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Malaysia returned the body of Kim Jong Nam to N. Korea

Posted April. 01, 2017 07:09,   

Updated April. 01, 2017 07:13

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After having been held in Malaysia for 46 days, the body of Kim Jong Nam, the half-brother of North Korean dictator Kim Jong Un, returned to North Korea on Friday. “In terms of international custom and humanitarian purpose, China has provided the needed assistance for a transfer of the body of Kim,” the Ministry of Foreign Affairs of China said on Friday, confirm‎ing that the body of Kim and three suspects in the killing of Kim, who had hidden in the North Korea’s embassy in Malaysia, headed back home via Beijing. The swap deal of the citizens was made between North Korea and Malaysia on Thursday after Malaysia had agreed to release the body of Kim and suspects in exchange for allowing nine Malaysian hostages, including diplomats and their families, to flee from North Korea and return to Malaysia. In the end, the Malaysian government has given up its commitment to identify the culprit of poisoning Kim, which shocked the world, due to China’s intervention. This will be remembered as one of the worst cases of a diplomatic failure from a hostage standoff.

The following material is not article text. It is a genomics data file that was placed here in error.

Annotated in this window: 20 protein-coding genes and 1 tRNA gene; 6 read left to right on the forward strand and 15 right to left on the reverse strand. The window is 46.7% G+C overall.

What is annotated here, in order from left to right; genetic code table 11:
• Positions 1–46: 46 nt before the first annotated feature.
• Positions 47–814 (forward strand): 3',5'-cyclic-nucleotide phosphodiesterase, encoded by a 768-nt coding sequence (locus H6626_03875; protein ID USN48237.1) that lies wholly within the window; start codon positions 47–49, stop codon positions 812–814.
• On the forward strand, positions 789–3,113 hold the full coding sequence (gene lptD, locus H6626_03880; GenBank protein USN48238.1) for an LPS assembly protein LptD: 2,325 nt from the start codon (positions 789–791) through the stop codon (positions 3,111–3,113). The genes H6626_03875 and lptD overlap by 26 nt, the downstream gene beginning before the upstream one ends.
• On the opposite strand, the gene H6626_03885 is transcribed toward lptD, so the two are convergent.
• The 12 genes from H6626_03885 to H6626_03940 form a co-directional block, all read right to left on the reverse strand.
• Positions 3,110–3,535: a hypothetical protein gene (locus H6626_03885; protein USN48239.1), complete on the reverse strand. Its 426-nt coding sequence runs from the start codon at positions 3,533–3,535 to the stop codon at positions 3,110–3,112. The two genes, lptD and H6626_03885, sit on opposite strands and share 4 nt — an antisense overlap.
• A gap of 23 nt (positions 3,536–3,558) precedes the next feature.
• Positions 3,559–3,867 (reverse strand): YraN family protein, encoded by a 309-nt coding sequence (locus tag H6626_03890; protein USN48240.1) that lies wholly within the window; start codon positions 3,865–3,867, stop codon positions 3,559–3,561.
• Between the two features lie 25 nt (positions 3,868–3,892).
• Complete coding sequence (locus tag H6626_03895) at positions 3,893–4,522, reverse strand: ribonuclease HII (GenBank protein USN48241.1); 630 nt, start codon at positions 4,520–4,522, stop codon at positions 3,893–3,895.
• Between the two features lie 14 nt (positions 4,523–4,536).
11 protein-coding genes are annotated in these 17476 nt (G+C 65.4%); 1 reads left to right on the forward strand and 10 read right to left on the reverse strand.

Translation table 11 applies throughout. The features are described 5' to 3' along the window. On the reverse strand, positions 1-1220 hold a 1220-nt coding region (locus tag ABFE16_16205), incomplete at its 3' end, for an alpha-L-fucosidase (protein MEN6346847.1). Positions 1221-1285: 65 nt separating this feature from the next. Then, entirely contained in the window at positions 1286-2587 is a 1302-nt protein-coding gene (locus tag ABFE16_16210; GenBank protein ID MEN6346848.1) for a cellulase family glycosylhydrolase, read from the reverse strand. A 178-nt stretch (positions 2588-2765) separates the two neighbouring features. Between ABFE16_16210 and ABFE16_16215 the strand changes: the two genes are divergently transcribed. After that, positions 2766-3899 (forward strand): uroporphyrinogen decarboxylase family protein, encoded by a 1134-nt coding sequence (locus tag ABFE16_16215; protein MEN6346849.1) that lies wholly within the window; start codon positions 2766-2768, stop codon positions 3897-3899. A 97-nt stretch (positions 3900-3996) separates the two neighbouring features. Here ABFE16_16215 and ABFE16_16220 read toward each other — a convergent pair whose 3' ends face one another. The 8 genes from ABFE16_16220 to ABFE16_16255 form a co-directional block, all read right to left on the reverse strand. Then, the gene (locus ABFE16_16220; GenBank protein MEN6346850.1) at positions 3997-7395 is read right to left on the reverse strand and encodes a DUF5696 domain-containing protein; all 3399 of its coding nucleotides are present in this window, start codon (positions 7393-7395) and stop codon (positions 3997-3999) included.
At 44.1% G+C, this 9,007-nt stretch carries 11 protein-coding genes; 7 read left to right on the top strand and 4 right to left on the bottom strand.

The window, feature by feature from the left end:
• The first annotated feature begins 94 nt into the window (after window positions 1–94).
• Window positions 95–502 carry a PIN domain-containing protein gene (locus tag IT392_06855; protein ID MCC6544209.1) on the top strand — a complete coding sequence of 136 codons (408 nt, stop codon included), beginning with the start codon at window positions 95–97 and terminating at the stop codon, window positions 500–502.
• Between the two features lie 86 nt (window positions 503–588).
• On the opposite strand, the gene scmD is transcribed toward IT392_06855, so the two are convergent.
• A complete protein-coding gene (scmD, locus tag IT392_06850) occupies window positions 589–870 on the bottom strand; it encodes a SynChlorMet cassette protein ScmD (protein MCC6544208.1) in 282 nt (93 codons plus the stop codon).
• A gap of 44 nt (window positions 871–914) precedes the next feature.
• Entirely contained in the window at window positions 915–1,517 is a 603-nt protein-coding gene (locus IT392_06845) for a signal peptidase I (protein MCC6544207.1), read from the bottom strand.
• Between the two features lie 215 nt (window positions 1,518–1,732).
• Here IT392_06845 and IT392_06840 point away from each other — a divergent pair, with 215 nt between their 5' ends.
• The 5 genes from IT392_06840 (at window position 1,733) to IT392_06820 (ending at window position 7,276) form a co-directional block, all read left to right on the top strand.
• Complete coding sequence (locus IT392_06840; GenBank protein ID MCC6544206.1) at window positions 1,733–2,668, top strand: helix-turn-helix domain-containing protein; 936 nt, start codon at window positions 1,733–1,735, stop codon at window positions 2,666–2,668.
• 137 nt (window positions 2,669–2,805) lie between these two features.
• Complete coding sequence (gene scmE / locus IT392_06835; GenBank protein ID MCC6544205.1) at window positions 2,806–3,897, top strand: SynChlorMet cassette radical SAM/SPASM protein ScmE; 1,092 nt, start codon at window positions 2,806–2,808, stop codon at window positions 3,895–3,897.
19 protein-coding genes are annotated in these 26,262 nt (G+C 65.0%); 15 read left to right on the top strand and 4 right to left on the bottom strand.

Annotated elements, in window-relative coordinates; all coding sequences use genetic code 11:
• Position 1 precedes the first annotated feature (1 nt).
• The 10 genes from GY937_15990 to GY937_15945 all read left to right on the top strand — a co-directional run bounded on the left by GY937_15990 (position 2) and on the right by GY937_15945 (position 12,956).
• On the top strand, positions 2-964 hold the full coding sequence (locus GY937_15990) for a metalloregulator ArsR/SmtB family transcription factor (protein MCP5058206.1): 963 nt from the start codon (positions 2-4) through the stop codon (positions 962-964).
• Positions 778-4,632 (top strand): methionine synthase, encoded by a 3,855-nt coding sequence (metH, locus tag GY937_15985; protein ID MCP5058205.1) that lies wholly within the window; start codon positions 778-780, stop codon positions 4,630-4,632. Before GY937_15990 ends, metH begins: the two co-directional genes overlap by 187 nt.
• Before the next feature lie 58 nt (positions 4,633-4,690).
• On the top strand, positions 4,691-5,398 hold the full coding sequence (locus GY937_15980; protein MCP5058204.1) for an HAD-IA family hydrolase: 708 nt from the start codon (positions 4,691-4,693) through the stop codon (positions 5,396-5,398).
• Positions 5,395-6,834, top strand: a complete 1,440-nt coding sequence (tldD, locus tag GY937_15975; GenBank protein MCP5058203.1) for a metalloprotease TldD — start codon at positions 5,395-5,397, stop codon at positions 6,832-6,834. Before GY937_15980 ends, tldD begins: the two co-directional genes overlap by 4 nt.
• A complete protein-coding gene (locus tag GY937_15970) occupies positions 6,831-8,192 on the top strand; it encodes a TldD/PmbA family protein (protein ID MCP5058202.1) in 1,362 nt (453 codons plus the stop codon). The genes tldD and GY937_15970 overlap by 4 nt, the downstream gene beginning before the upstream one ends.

It is understandable that the Malaysian government has tried to protect its citizens more than anything else. However, the Malaysian authorities have already announced the names of North Korean suspects and suggested the North Korean government’s involvement in the killing of Kim. Unfortunately, Malaysia has released suspects, who were not hesitant to use a nerve agent in its airport, to North Korea and further mentioned the resumption of a negotiation over visa exemption between two countries. Malaysia’s surrender is ignorance of humanitarian principles and abandonment of its national sovereignty. Moreover, it could give a wrong signal to North Korea who had violated the Vienna Convention on diplomatic affairs by holding hostages including diplomats and their families.

In the meantime, the South Korean government should be asked for its role during the course of negotiation between Malaysia and North Korea. The public wonders how much efforts South Korean Foreign Minister Yun Byung-se has spent to prevent Malaysia from releasing the body. Has he done enough to convince Malaysia? South Korea is standing at a critical juncture, but its lackluster diplomatic efforts cast cloud over future of the nation.

Kim’s body, now returned to Pyongyang, had been appropriately treated, and it is highly likely that toxic materials remain in his body. The North Korean government has never acknowledged that the victim was Kim Jong Nam, and instead, said it was Kim Chul. North Korea has brought the body back to Pyongyang with a request for a body transfer from his wife, who used a fake identity using the name Lee Yong Hee. Against the backdrop, the chances are high that North Korea will destroy any evidence suggesting its involvement. The North Korean government seems to be satisfied for not being held accountable for the killing of Kim through terrorist assassination. On the other hand, the international community has vividly witnessed North Korean terrorists committing murder with a deadly position that has been more often used in a chemical war. The South Korean government should make more diplomatic efforts for stronger cooperation with Malaysia and ASEAN members in order to pressure North Korea.